Federal Reserve rate hikes will add trillions to the national debt, according to an analysis by the Committee for a Responsible Federal Budget.
Some things never change — such as the federal government spending more money than it has month after month after month.
August was no different. The US government ran a massive $219.6 billion budget deficit last month, according to the latest Monthly Treasury Statement. That nudged out July as the second-largest monthly deficit in fiscal 2022.
This week was the calm before the storm that will begin next week with the August CPI data and continue with the September FOMC meeting the following week. Friday Gold Wrap host Mike Maharrey takes advantage of the lull to cover some interesting topics including some more tough talk on inflation from Jerome Powell, the prospect of the Fed recording its first operating loss since 2023, and silver on sale.
Over the last several months, you may have noticed a new series of articles with a data-driven focus here at SchiffGold. In this Metal Exchange interview, host Mike Maharrey talks to the man behind those posts.
Mike and Tony dig into the ins and outs of technical, data-driven analysis and how it can expand our understanding of the gold and silver markets.
The US government is addicted to spending money. And the Federal Reserve is Washington DC’s pusher.
When we talk about inflation, we usually focus on money creation by the Fed. After all, that is the definition of inflation. But the Fed has to keep creating money in order to monetize the massive federal deficit. And until Uncle Sam gets his spending problem under control, inflation will never truly abate.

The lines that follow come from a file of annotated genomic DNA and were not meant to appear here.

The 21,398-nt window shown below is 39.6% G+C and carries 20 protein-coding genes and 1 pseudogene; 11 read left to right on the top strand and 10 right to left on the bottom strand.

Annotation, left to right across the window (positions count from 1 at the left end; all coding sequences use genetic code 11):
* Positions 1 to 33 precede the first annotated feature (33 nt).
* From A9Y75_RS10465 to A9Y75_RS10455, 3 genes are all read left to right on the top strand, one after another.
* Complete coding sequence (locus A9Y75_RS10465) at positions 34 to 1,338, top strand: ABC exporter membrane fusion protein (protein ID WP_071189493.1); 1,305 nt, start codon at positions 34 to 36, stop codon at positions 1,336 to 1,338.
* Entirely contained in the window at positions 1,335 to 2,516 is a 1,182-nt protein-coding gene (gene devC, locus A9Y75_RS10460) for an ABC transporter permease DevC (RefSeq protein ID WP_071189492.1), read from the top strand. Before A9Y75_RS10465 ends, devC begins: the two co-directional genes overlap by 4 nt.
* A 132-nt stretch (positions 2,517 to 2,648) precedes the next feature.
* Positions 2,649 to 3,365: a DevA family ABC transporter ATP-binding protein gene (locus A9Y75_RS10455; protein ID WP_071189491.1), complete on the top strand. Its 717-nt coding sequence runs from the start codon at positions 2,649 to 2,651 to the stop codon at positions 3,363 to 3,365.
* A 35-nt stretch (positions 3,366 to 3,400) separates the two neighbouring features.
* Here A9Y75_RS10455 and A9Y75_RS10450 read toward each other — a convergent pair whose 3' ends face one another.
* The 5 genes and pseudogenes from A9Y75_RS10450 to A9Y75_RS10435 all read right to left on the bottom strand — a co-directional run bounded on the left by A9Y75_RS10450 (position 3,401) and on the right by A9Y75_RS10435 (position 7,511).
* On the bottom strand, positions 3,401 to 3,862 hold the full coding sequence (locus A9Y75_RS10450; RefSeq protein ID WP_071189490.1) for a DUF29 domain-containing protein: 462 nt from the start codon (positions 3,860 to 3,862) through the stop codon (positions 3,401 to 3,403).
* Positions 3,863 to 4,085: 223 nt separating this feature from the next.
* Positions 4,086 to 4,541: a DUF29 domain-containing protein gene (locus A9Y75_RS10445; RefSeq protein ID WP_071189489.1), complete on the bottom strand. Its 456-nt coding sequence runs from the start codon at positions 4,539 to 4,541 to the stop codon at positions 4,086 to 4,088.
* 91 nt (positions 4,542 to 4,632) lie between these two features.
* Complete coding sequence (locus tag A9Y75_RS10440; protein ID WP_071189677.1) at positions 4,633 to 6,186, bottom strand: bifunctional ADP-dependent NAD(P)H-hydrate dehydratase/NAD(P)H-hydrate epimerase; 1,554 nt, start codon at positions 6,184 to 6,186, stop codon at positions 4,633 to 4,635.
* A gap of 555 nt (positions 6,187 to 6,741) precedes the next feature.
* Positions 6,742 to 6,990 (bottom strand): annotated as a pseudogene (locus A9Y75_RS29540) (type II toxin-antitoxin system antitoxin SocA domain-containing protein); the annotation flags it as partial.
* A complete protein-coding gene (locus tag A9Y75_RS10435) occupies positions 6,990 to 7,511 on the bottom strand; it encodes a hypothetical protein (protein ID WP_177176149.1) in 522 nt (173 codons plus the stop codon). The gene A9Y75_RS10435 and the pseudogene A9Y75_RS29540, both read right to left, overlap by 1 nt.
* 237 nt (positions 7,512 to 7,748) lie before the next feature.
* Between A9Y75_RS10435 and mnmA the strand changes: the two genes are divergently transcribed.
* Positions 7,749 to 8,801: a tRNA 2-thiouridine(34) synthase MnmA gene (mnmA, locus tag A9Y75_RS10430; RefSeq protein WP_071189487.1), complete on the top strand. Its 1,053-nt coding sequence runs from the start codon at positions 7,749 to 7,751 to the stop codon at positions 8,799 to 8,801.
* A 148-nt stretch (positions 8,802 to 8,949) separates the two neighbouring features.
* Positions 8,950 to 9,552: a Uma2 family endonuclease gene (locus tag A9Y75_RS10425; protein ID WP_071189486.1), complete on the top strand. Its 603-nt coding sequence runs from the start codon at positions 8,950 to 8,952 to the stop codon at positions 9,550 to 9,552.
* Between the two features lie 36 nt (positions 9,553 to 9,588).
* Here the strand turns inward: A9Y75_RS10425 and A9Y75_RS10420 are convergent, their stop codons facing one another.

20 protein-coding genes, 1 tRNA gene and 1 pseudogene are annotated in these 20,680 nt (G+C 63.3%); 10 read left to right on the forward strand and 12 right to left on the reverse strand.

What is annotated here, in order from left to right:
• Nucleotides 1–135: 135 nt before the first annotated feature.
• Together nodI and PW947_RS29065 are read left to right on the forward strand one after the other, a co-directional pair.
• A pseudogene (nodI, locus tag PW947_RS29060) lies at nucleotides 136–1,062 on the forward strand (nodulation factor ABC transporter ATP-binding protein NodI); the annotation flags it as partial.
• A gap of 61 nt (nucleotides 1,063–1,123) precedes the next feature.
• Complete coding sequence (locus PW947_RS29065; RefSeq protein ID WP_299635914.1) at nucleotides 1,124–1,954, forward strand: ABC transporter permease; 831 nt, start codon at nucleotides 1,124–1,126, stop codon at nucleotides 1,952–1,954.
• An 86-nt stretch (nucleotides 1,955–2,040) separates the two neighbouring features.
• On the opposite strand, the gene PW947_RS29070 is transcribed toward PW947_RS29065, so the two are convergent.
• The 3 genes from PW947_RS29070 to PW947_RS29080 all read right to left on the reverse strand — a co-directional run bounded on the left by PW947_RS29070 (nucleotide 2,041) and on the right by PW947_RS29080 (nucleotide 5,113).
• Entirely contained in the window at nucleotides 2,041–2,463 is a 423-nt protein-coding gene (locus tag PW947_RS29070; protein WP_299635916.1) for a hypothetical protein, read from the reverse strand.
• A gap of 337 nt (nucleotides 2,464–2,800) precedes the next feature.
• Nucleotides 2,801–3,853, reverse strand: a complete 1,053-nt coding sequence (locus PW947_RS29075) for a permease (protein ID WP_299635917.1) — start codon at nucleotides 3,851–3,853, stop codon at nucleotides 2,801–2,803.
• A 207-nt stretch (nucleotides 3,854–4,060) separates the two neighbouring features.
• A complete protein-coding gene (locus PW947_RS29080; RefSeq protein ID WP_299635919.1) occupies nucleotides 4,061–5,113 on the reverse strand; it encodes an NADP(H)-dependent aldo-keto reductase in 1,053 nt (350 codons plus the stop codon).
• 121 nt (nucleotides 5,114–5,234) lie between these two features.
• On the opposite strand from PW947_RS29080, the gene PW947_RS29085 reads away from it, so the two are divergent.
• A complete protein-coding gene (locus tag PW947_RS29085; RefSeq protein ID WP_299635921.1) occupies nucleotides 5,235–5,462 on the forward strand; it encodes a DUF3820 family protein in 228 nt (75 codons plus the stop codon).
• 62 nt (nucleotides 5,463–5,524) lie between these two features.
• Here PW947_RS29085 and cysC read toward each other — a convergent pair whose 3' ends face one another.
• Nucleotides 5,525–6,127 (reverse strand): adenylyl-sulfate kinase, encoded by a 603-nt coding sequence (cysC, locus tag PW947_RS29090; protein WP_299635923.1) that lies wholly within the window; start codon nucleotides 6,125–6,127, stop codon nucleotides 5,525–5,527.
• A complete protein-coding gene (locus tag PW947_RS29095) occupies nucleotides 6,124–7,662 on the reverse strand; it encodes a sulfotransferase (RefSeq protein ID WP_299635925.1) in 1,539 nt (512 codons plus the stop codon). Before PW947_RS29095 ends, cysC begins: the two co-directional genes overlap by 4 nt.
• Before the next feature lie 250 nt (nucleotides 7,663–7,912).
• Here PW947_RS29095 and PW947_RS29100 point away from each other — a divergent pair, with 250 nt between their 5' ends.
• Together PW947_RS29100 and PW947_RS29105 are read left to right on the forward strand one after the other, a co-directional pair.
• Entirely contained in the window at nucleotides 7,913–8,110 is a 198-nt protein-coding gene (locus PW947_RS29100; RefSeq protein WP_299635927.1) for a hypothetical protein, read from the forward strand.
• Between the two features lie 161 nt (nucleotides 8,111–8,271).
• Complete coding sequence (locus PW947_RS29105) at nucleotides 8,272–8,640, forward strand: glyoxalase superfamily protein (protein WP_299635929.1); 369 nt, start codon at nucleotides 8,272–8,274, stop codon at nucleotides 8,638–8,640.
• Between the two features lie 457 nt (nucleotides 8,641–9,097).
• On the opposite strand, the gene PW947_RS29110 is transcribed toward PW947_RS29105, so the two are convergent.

There is no sign the US government is going to get its spending problem under control. Last month, the feds ran the second-largest July budget deficit in history.
After running a budget surplus in April thanks to an influx of tax-day tax receipts, the federal government reverted back to running a deficit in May.
The budget deficit was $66.22 billion last month, according to the monthly Treasury statement. That raises the current fiscal year deficit to $426.2 billion with four months left to go.
With a surge in April tax receipts, the federal government ran a record budget surplus last month. This seems like good news. And the mainstream spun it as such. But record government revenue is papering over a spending problem that isn’t going away.
The annualized interest payment on the $30-plus trillion US national debt increased by over $16 billion in just six months. With the COVID crisis seemingly in the rear-view mirror, the economy allegedly strong, and the Fed raising interest rates to supposedly fight inflation, you’d think this might be a good time for the government to address its spending problem.